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Even the thought of climbing a ladder can be scary for some people. The potential for falls and serious injury is enough for many homeowners to leave the gutter cleaning and holiday decorating to the pros. But if you're a do-it-yourselfer, or you have to reach a high cabinet or replace a bulb in a ceiling fixture, you're probably going to use a ladder.
Falls are the third leading cause of unintentional injury-related deaths and the top cause of nonfatal injuries, according to Injury Facts. In 2017, 36,338 people died from falls at home or at work.
Using the wrong ladder can be dangerous. Think about the task at hand, choose the right size and style, and be sure to follow the directions on the ladder before you climb.
Consider these aspects of the job:
The American Ladder Institute can help you choose the right ladder for the job.
No matter what kind of ladder you're using, place the base on a firm, solid surface and avoid slippery, wet or soft surfaces.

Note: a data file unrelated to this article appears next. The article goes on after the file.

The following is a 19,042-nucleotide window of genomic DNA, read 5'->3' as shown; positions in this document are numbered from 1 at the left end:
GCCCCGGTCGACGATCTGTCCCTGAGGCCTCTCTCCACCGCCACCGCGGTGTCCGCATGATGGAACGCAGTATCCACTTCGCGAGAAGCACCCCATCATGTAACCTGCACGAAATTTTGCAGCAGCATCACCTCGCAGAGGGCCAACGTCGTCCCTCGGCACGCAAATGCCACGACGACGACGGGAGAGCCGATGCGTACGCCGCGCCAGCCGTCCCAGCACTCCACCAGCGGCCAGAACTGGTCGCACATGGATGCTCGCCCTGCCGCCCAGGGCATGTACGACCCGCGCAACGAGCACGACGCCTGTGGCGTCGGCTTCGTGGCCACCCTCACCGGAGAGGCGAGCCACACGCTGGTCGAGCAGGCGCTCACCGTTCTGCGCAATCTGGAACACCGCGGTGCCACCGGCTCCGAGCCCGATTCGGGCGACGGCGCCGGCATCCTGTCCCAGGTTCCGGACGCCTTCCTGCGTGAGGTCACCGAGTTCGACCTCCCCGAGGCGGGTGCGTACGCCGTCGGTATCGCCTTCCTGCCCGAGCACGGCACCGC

When people use ladders frequently at work or at home, they run the risk of becoming complacent. Make sure every time you step on a ladder you are mindful of the task at hand, have reviewed the labels on the ladder and confirmed that the ladder is in good working condition.
Of all occupational injuries, slips, trip and falls are the third leading cause of death. The National Safety Council supports the OSHA National Safety Stand-Down. For more information on ladder safety at work, visit OSHA's website. The NSC Construction and Utilities Division also offers this Falls from Heights toolkit.
Sponsored by the American Ladder Institute, National Ladder Safety Month is held in March.
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